Great efforts were made over the years to clear the debts on the building, but in an area where earnings were low, this was a constant struggle. With help from a legacy and with great celebrations, the congregation finally freed itself from debt in 1921.

Junior and Senior Christian Endeavour societies were formed, growing out of the original Guild organisation which had been in operation since 1916.   From these beginnings, several young men became local preachers and some are still preaching now.

Extensions to the Sunday school had been planned since 1908, but were repeatedly postponed for lack of money. Finally in 1924, the extra rooms were built to cope with the ‘extreme overcrowding of scholars in the present buildings’ 4  whilst a pipe organ was bought for £50 in 1941 from Plumstead Road chapel to replace an old harmonium given in 1895 by Miss Calver, a generous benefactor to the chapel and congregation. 

In 1928 the Sisterhood was formed.  There was also a Boys’ Brigade and a Girls’ Life Brigade.  In addition, a strong Brotherhood was formed which used to perform in the chapel and also went to other churches with their singing.

Money was raised through bazaars and the highlight was the harvest festival when produce from gardens went to decorate the chapel and then was sold on the following evening by auction. This brought in a considerable amount of money which was badly needed to keep the chapel running and in good order.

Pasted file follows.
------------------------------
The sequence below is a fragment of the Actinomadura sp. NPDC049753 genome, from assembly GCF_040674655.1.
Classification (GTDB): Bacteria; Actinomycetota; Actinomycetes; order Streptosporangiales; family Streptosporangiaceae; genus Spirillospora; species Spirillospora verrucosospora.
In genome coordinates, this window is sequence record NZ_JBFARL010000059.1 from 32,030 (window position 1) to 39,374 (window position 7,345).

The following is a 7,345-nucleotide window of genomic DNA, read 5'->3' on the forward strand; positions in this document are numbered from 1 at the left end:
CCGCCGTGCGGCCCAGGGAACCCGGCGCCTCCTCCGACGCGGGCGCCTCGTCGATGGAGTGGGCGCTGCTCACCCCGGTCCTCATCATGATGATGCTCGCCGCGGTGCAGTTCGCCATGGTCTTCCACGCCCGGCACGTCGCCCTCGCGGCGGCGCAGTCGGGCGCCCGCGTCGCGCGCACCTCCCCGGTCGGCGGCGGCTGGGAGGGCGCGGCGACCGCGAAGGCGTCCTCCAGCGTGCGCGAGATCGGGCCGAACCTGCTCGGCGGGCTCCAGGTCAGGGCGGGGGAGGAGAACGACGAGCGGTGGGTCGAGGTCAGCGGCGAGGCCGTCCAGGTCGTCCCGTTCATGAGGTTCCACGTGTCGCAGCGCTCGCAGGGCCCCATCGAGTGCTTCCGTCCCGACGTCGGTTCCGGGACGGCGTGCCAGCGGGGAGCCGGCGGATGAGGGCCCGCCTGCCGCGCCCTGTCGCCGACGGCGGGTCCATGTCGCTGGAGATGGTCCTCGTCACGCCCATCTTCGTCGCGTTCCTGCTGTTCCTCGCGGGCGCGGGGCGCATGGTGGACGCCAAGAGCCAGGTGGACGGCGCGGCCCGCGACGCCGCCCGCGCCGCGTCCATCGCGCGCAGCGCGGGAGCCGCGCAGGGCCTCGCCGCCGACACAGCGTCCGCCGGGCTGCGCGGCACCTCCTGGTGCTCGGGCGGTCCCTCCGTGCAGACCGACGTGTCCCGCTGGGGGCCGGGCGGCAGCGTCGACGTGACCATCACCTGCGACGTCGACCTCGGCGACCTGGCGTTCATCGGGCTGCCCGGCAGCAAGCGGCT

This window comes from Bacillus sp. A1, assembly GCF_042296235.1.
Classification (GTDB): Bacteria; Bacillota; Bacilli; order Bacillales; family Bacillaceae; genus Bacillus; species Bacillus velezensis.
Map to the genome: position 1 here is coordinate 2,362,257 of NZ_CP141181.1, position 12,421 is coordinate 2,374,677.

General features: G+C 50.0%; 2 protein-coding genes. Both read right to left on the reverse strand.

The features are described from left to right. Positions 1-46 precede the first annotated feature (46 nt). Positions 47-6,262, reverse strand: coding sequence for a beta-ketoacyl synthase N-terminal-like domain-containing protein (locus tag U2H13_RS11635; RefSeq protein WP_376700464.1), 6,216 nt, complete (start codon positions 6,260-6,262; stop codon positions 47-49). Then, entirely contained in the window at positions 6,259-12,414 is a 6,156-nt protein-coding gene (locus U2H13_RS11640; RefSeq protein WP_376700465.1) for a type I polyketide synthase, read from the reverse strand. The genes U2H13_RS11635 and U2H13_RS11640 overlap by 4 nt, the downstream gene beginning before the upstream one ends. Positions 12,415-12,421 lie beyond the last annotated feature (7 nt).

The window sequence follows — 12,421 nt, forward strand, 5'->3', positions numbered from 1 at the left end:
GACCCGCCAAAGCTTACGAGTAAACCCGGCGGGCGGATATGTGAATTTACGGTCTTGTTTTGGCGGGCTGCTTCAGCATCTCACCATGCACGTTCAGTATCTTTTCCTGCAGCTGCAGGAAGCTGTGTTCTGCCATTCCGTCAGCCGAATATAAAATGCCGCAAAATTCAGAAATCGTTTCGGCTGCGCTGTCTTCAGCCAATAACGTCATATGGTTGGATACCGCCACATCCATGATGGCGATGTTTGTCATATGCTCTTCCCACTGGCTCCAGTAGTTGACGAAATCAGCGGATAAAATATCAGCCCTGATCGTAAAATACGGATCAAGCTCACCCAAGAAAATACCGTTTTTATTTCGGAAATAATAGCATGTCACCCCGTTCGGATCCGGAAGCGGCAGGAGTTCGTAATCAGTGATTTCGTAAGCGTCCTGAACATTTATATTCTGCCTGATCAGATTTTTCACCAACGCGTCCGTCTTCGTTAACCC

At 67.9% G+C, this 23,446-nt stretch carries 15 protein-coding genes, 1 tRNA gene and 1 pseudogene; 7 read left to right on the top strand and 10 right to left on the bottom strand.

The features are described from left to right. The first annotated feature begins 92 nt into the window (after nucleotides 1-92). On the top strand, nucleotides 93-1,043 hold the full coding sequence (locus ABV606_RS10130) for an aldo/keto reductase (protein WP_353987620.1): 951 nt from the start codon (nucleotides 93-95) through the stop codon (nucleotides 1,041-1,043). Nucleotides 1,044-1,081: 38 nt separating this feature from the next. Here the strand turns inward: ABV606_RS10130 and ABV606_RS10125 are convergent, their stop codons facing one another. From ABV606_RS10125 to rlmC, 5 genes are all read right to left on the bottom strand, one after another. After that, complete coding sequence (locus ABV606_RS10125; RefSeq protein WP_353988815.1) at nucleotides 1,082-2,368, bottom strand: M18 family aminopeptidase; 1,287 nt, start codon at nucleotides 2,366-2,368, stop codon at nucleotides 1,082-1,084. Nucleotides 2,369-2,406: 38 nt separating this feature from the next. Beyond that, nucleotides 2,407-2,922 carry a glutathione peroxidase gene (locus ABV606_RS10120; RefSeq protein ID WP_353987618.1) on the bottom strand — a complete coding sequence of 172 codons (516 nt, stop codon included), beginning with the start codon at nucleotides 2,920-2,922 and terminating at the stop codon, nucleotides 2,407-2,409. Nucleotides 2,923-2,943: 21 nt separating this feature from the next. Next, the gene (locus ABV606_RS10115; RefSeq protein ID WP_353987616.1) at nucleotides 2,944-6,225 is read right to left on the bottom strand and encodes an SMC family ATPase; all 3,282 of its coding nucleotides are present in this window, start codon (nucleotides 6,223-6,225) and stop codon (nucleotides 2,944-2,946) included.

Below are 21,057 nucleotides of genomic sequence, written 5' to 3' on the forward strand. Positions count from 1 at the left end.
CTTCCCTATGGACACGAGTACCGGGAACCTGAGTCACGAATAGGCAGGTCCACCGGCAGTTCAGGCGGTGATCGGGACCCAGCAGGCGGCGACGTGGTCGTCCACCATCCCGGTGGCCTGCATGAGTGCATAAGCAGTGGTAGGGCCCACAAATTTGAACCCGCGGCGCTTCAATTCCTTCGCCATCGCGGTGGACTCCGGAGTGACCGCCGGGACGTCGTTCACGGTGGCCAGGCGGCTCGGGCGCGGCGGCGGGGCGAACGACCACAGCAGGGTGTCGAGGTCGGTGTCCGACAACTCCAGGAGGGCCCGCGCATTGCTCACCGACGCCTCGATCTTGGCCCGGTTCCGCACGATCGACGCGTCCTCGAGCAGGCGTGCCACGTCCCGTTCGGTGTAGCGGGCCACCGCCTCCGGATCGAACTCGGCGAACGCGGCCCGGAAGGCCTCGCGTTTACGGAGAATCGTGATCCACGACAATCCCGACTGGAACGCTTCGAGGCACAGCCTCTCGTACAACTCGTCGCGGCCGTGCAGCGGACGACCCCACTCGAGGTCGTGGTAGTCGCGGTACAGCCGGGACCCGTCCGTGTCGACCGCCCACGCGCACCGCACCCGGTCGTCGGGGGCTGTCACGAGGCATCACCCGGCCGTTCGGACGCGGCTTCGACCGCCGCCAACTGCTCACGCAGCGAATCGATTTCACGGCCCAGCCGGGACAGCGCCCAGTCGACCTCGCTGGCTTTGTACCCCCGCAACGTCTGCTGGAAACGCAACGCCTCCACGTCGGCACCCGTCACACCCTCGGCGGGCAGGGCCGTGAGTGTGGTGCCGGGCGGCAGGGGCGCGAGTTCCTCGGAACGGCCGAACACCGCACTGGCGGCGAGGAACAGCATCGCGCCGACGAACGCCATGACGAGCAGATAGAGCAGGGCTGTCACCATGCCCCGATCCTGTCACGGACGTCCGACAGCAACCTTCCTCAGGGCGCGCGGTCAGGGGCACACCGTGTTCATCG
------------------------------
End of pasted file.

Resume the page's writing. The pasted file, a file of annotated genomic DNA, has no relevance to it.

From 1946-9 the schoolroom and vestry were rented by the Education Committee for £2 a week for classes for 27 boys and girls.

After the Second World War, the trustees began to consider the possibility of moving into the heart of Sprowston.  A suitable site was purchased in the summer of 1949 for the new Wroxham Road Church.

With money raised by the church, war damage money from Nelson Street and Cowgate  chapels, part of the proceeds from the sale of Cowgate Street and Queen’s Road, £3000 from the Joseph Rank Benevolent Fund, contributions from the Methodist Chapel Fund and from the circuit and money raised by the congregation, £13,000 was accumulated.  The church was built in 1958 with the stone laying ceremony on the 10 May and the opening on the 20 September.  The builder was W.S. Lusher and Son and the architect was Clifford Dann.  The door was unlocked by eighty-two year old George Barker, a life-long member of the Shipfield chapel. It was a wonderful day for Sprowston Methodism and the St Peter’s circuit.

End notes

1.  N.R.O., FC 85/4, Norwich P.M. 2nd circuit minute book, 1836-54

2.  N.R.O., FC73/1, Norwich P.M. minute book, 1883-91

3.  Ibid.

4.  N.R.O., FC 27/68, Sprowston P.M. chapel and school trustees’ minutes, 1907-53